It may seem like marketing, especially self-promotion, is geared toward extroverts. Many marketing agents and publicists thrive in their positions due to their bold, outgoing natures. However, there is a place for introverts in the land of marketing, as well.

If you’re an introvert, the typical schmoozing, corresponding, and shouting from the rooftops that take place in a promotional campaign may be your worst nightmare. We’re here to tell you that it doesn’t have to be this way! There are things you can do to use your personality to your benefit.

Extroverts, feel free to skip this one, or pass it on to an introverted friend who may be in need. Introverts, buckle up and take notes.

Maximize Interactions

Take advantage of one-on-one marketing opportunities. This will allow you to:

  • Make more personal connections
  • Communicate your ideas clearly

Be open about your needs and don’t be afraid to be honest:

  • “I’m going to need a few days to think about this; if I don’t get back to you within a day or two, definitely feel free to reach out.”
  • “I’m thinking about this and will get back to you later.”
  • “I need a walk to clear my head and formulate my thoughts.”

Christina Kann, Brandylane’s in-house publicist, is always available to talk marketing with you! Feel free to reach out to her directly at to discuss promotion.

Be Prepared

Here are some strategies we have found help authors feel comfortable, prepared, and confident when being interviewed or making contact with booksellers/venues: 

  • Write an outline or script of what you want to say during a phone conversation before you make the call. This way, you don’t have to worry about forgetting something. 
    • Practice reading through the script before you make the call.
    • Have a friend or family member role-play so you can practice your conversation in a realistic situation.
    • Develop several scripts for different uses. You can leave blanks for people’s names and more so you can tweak it for each audience.
  • If you have a phone interview, ask them to email you the questions ahead of time. 
    • Prepare answers so you’ll experience minimal surprises.
    • Asking for questions ahead of time is a normal request, and interviewers should be happy to accommodate you.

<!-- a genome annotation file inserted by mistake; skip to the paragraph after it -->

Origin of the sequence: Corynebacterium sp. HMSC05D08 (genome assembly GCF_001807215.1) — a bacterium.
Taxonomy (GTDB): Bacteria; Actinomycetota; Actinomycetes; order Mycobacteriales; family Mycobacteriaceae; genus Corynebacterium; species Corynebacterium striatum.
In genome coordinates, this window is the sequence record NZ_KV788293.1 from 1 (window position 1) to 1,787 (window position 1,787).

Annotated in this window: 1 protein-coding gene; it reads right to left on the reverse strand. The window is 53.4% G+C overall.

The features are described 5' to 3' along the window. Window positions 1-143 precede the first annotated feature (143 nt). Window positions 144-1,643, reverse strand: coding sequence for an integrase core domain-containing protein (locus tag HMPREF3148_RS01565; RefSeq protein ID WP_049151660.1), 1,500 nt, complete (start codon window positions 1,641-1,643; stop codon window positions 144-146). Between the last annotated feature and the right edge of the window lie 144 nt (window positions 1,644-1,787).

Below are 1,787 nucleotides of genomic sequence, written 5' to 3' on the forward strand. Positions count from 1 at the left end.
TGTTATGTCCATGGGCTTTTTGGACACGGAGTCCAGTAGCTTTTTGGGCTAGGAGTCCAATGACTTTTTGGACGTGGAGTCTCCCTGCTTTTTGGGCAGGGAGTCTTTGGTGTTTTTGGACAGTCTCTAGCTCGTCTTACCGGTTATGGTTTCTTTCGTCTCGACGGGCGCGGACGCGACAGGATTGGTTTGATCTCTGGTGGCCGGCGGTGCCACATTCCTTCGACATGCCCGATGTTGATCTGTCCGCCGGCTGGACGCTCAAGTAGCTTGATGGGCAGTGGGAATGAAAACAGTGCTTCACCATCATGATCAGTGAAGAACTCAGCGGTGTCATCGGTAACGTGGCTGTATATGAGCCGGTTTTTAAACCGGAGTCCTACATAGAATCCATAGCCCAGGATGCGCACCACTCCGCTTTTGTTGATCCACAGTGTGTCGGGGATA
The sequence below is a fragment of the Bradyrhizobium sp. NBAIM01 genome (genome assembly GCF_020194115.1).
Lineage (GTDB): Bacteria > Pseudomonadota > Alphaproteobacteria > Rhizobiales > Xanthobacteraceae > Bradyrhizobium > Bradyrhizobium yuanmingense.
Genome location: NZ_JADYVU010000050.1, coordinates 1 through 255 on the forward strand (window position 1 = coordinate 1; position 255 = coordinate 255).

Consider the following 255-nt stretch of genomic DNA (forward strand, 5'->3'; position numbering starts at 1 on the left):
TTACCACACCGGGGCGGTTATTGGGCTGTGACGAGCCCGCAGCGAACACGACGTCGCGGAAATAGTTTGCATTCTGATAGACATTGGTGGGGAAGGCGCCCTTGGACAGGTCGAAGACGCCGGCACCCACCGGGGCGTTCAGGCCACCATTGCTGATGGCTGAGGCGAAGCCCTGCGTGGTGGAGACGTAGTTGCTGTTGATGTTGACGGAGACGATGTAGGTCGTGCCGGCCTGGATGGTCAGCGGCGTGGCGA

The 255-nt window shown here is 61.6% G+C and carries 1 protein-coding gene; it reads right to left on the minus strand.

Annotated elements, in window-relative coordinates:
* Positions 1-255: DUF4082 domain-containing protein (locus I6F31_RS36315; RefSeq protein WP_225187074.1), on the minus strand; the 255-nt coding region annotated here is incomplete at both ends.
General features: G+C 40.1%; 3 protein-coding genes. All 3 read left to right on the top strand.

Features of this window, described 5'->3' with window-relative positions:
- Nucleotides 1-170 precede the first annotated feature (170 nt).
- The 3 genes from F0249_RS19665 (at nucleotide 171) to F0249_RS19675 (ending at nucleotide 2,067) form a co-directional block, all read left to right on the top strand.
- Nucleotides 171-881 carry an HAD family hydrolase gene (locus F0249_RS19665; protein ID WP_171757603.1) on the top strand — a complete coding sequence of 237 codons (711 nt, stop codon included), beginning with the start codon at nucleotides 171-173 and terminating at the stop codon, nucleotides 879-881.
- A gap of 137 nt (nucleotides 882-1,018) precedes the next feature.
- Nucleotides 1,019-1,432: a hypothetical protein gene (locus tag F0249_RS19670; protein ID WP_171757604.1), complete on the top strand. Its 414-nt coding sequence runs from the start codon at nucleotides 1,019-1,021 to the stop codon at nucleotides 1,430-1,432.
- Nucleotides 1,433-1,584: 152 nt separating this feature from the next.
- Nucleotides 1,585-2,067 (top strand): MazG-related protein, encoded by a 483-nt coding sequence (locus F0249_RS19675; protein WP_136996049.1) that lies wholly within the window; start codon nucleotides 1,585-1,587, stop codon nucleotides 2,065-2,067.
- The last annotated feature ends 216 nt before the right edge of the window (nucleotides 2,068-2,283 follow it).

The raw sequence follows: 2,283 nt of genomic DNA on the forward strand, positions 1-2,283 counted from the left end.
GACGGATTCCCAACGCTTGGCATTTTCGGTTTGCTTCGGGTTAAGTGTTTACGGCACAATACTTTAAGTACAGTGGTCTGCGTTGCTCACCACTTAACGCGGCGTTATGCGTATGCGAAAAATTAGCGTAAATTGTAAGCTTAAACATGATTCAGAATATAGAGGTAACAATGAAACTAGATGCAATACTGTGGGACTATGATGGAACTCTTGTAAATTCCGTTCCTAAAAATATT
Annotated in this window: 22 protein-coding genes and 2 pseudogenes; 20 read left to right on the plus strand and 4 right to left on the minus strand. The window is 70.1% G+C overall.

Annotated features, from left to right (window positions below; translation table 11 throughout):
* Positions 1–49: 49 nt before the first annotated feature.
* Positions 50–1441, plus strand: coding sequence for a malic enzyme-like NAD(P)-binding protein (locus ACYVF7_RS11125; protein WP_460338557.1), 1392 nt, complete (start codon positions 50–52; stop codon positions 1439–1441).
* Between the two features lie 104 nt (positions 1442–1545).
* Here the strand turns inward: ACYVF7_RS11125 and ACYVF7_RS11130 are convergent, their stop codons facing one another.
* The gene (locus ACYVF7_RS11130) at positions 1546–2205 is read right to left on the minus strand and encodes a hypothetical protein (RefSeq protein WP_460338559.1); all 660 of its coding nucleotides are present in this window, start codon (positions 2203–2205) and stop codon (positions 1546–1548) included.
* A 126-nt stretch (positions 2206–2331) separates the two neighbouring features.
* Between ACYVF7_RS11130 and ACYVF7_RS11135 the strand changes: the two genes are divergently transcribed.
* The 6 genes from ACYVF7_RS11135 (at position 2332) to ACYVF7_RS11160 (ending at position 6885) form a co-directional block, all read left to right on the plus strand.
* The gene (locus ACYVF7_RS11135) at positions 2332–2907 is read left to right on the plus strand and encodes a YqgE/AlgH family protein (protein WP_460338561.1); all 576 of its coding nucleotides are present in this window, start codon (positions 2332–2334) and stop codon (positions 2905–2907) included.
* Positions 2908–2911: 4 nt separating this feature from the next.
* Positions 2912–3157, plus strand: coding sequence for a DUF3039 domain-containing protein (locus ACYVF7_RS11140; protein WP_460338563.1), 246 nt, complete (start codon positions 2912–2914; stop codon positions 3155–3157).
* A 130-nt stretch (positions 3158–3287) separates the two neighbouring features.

• Public events can be daunting, but preparation is key.
    • Practice what you want to say with a friend before presenting. You can build confidence, and they can give you tips to help improve your performance. 
    • Bring notes — either notecards with phrases and keywords or actual sentences. Sometimes if you are nervous, stringing words into a competent sentence is hard, and having the sentences already composed in front of you will help. 

Catering to Introvert Strengths

  • Find a medium that works for you. Low-interaction methods can often be the most comfortable. Email, social media, and blog-writing are great ways to garner a following without actively engaging.
  • It’s important to follow up. If you made a phone call the first time, you can switch to a more comfortable form of communication, such as an email, to reduce your stress, but mention in your email that you’ve previously contacted by phone.
  • Schedule your marketing efforts (like social media and email), as trying to do many things at once may be overwhelming! There are plenty of great scheduling programs for any social media platform. Here at Brandylane, we use Hootsuite for Twitter and Buffer for Instagram. Facebook has a built-in scheduling function for professional pages.

Take Care of Yourself

  • Schedule “me” time to recharge. You will be better able to market your work when you don’t feel drained. 
  • If you don’t feel up to doing something like making a phone call, and it isn’t time sensitive, wait until you feel more comfortable and are able to best represent yourself.
  • Remind yourself of all your unique strengths that can augment your marketing:
    • Your ability to listen to the consumer is a valuable asset.
    • You think before you speak..

Don’t worry, you got this!

Promotion can be a challenge, but it’s an important part of being an author. Once you start to get in the habit of using some of the tips mentioned above, you will find it easier to champion yourself and your work!